May 25, 2001 -- In the process of discovering a function for a common modification of proteins in the cell, researchers have found evidence that suggests that insufficient amounts of folic acid and vitamin B12 in the diet may exacerbate spinal muscular atrophy (SMA), a genetic disease that attacks motor neurons.
The scientists are planning to collaborate with clinicians to explore whether these vitamins might ameliorate the severity of symptoms in some SMA patients.
In a research article published in the May 2001 issue of the journal Molecular Cell, Howard Hughes Medical Institute investigator Gideon Dreyfuss and colleagues at the University of Pennsylvania School of Medicine report new information about how the protein, “survival of motor neurons” (SMN), which is reduced or defective in people with SMA, attaches to other proteins with which it interacts.
“SMN is a sort of master builder or chaperone that helps assemble many large RNA-protein machines (RNPs) in the cell,” said Dreyfuss. “In particular, it appears to help construct complicated molecular machines that are critical for the production of messenger RNA.” Messenger RNA plays an essential role in ensuring that the information contained in DNA is properly translated into functional proteins.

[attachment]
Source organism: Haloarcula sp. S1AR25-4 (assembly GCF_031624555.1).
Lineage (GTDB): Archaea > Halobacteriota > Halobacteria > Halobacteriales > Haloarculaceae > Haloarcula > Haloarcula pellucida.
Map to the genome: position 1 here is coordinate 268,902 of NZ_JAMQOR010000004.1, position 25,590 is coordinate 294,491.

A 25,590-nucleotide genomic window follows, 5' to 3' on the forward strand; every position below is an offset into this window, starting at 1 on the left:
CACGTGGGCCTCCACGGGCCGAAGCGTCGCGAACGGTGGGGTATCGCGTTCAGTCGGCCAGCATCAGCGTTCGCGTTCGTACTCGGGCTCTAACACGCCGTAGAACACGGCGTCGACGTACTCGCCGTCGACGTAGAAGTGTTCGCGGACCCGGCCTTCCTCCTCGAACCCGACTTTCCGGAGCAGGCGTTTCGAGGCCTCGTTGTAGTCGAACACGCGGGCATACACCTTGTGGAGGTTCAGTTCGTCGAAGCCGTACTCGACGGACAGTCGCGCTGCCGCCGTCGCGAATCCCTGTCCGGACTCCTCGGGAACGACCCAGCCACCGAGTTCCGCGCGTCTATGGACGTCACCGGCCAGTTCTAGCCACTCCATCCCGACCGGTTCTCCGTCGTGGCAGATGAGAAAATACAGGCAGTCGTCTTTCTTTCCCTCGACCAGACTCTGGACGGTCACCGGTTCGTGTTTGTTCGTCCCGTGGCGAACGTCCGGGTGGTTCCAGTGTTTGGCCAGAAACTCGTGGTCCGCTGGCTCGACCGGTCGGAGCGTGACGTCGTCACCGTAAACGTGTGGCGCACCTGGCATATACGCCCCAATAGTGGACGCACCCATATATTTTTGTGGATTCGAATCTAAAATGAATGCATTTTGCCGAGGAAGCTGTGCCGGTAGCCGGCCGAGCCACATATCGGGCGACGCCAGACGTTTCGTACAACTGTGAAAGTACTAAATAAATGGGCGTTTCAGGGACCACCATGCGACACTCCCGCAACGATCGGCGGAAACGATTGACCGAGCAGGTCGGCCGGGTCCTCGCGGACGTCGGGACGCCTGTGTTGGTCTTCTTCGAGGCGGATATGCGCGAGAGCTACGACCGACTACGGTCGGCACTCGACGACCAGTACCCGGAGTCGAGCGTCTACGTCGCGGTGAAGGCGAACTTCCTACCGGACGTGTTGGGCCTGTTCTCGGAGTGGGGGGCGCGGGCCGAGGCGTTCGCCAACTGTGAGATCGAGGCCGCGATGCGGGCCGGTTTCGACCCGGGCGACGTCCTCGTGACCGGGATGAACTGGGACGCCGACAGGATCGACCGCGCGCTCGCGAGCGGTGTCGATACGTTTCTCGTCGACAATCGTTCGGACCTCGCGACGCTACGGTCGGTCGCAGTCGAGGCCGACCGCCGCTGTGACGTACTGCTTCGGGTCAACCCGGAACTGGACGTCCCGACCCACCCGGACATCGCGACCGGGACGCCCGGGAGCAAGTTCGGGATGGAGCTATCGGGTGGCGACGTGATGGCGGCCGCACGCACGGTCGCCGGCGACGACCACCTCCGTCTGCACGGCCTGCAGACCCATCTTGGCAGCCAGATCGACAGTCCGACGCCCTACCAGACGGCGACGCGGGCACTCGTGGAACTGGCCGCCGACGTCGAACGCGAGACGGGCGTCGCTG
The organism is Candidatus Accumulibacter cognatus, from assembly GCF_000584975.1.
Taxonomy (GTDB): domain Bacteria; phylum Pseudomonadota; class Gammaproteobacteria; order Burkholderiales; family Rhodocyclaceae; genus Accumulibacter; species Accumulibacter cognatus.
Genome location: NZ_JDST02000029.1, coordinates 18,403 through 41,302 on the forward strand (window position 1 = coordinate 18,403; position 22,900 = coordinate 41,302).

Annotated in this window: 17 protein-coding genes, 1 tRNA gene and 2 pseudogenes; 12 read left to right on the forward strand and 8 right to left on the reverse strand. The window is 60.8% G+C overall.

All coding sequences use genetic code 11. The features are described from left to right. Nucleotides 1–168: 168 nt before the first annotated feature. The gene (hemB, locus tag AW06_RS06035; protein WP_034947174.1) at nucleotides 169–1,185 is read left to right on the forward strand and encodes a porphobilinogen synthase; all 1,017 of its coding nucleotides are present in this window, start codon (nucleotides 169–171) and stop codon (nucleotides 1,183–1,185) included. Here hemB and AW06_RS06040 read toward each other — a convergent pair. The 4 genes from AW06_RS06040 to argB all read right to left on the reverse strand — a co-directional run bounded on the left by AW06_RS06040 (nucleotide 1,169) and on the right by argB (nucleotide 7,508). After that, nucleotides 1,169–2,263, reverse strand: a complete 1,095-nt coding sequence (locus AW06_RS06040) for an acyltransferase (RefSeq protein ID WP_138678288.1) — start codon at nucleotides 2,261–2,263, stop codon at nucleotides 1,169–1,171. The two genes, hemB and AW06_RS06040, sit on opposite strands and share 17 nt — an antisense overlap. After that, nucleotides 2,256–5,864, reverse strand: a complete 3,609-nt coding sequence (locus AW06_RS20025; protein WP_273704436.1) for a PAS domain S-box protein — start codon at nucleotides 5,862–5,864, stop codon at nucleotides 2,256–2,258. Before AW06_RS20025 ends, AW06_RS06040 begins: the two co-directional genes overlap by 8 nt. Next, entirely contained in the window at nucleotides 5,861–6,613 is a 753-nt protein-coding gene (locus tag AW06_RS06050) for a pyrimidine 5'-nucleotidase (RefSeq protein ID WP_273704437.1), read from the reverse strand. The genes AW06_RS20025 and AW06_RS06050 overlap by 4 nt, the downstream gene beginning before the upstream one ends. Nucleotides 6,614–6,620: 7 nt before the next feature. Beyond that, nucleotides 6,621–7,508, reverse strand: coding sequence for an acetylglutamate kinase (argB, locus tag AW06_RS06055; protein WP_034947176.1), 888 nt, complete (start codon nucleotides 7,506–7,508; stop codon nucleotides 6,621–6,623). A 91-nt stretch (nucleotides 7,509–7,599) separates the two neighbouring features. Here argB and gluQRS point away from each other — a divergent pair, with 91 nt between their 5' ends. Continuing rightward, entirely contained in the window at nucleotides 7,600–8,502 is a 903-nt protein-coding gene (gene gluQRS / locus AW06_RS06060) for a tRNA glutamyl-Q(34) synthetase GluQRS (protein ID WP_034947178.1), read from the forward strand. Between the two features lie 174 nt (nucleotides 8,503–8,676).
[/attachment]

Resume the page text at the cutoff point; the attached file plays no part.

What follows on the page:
SMA is the most common genetic cause of infant mortality, affecting about one in 6,000 newborns. The disease causes progressive muscle weakness, wasting, or atrophy as motor neurons degenerate. The severity of the disease ranges from milder forms, in which people can live into adulthood, to more severe forms that cause death a few months after birth.